where q s a t , 1 , q s a t , 2 = saturation loading in mmol g−1, b 1 , b 2 = Langmuir constant in bar−1, p = pressure in bar, and q = amount of C2H4 and C2H6 adsorption in mmol g−1. The mixture–gas selectivity (Ideal Adsorbed Solution Theory, IAST) was used to determine the C2H4/C2H6 selectivity of the nanocrystal HKUST-1 [56], as exemplified in Equation (3):
S e l e c t i v i t y = x 1 / x 2 y 1 / y 2
where x 1 , x 2 = mole fractions of the adsorbed phase, and y 1 , y 2 = mole fraction of the gas phase. Isosteric heat of adsorption, Q s t was determined from the Clausius-Clapeyron equation by measuring the C2H4 and C2H6 isotherms of nanocrystal HKUST-1 at 25 and 35 °C [57,58,59].
Q s t = R T 2 l n p T q
In this expression, R = molar gas constant, T = temperature in K, p = pressure in bar and q = adsorbed amount in mmol g−1, which can be obtained either from the dual-site or single-site Langmuir equation. Besides, volumetric gas sorption analyzer was used to measure N2 physisorption at −196 °C (77 K) to determine the porosity properties of the nanocrystal HKUST-1, for which similar activation condition as elaborated above was utilized. A D2 phaser (X-ray diffraction, Bruker, Billerica, MA, United States) was used to verify the crystallinity of the nanocrystal HKUST-1 using a laser beam (with a CuKα radiation, 0.154 nm). At room temperature, the analysis condition (step size of 0.02° and 2θ from 5 to 40°) was set. Field-emission scanning electron microscope (FESEM, JSM6701, JEOL, Akishima, Japan), which is set at 5 kV acceleration voltage, was used to investigate the structural morphology of nanocrystal HKUST-1. The particle size distribution (mean and standard deviation) of nanocrystal HKUST-1 was calculated with the aid of image analysis tool (Nano Measure). The thermal stability of nanocrystal HKUST-1 was measured with the use of a thermogravimetric analyzer (TGA, SDT Q600, TA instrument, New Castle, DE, United States), which was conducted under a temperature scan of 40 to 800 °C at a ramping rate of 10 °C min−1. Nitrogen gas is used as purging gas at a flow rate of 100 mL min−1. Change in mass per unit temperature ( d m / d T ) was calculated to investigate the thermal behavior of nanocrystal HKUST-1.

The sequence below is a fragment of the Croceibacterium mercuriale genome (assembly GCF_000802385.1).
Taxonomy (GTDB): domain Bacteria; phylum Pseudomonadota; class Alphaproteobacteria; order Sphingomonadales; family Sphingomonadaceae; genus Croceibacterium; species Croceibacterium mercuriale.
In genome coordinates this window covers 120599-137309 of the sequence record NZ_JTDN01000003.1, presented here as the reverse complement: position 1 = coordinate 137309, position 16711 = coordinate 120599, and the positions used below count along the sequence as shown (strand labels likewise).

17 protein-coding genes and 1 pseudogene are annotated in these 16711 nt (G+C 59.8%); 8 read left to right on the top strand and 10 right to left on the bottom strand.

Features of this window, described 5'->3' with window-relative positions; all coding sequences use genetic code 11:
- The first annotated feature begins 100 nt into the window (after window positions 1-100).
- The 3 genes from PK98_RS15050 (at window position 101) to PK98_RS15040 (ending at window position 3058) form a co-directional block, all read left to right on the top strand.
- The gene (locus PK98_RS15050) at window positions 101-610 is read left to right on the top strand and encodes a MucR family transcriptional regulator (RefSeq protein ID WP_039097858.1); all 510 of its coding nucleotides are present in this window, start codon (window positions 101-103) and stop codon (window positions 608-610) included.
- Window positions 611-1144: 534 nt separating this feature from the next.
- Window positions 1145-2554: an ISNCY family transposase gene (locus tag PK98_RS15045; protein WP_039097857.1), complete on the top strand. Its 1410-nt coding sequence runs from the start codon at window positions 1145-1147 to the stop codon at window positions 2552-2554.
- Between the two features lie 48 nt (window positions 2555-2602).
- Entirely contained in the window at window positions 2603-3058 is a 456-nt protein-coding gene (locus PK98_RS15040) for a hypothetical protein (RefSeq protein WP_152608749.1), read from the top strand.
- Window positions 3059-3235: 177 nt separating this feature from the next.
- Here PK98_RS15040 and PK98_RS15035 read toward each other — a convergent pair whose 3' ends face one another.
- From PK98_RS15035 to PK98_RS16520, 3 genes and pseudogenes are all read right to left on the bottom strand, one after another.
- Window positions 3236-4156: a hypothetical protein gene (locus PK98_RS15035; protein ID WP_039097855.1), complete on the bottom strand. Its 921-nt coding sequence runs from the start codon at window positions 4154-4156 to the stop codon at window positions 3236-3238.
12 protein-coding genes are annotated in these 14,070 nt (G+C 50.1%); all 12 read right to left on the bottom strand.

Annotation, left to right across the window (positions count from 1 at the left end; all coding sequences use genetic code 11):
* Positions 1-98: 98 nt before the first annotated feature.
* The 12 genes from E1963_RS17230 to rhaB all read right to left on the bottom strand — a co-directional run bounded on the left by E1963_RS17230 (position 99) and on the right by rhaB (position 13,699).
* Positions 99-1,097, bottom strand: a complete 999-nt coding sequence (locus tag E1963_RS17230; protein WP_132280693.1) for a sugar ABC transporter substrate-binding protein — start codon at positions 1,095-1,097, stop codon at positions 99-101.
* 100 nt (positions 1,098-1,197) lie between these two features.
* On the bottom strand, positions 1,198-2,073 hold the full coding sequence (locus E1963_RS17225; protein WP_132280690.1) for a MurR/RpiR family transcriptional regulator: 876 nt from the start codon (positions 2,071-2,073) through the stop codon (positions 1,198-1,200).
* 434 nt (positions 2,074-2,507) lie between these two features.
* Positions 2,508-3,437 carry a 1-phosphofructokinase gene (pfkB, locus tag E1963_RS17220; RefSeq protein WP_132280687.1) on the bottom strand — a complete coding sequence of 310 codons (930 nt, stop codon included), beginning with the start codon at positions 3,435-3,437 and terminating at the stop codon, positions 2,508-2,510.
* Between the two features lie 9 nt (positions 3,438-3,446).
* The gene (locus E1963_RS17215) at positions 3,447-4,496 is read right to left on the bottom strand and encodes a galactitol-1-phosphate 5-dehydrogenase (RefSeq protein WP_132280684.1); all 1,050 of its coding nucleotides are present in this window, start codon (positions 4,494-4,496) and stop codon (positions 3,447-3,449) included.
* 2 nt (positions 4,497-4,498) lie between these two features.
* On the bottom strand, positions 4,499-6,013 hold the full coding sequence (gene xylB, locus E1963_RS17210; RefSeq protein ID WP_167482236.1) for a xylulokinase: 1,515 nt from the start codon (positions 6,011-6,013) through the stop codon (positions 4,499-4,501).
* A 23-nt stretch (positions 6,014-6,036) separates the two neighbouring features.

2.6.2. Characterization of Mixed-Matrix Membranes

FESEM (JSM6701, JEOL, Akishima, Japan) at 5 kV acceleration voltage was used to determine the cross-sectional morphology of the mixed-matrix membranes. The membranes were fractured under liquid nitrogen prior to the gold coating process. Fourier transform-infrared spectroscopy (FT-IR, PerkinElmer, Spectrum One, Waltham, MA, USA) was used to understand the functional groups of the pure polymeric membrane. The measurement was conducted in the range of 4000 to 450 cm−1 with a 4 cm−1 resolution. TGA (SDT Q600, TA instrument, New Castle, DE, USA) was used to determine the thermal properties of both mixed-matrix and polymeric membranes. Similarly, d m / d T was also calculated to investigate the behavior of membranes developed in this work. Temperature scan (40 to 800 °C) and ramping rate at 10 °C min−1 (together with the purging of pure nitrogen at 100 mL min−1) were set. An analytical balance with a density kit feature (Mettler Toledo, ME204, Columbus, OH, USA) was utilized to determine the respective density of mixed-matrix and polymeric membranes. This value was calculated by measuring the sample in both auxiliary liquid (ethanol) and air using Archimedes’ principle.

2.6.3. Mixture Gas Permeation Analysis

Mixture gas permeation analysis was measured by using a permeation setup from GTR Tec Corporation (constant pressure-variable volume system). The ethylene/ethane mixture (C2H4/C2H6 = 50:50 vol%) and helium gas (He, 99.9995%) utilized in this set-up were obtained from Air Liquide, Singapore Pte Ltd. This composition of the C2H4/C2H6 mixture has been widely used as an initial screening for the preliminary investigation of the separation performance of membranes and porous materials [60,61,62]. Hence, we have adopted the same C2H4/C2H6 mixture composition in this work. To measure the separation performances, the membrane was first mounted in a permeation cell (permeation area = 1.77 cm2). The up and downstream of the membrane were subjected to test gas (C2H4/C2H6 mixture) and inert carrier gas (i.e., He), which flow rate is set as 20 sccm and 5 sccm, respectively. Mass flow controllers were used to control the flow rate. At periodic time interval, gases that permeated through the membrane were sampled by a gas chromatography fitted with a thermal conductivity detector (TCD), using He as a sweeping gas. The steady-state reading was taken after the concentrations of C2H4 and C2H6 does not demonstrate substantial fluctuation. During the measurement, the environment was remained isothermal (35 °C). At least three different samples for each membrane type were measured to ensure that the gas permeation results are reproducible, with the error bars determined by standard deviation.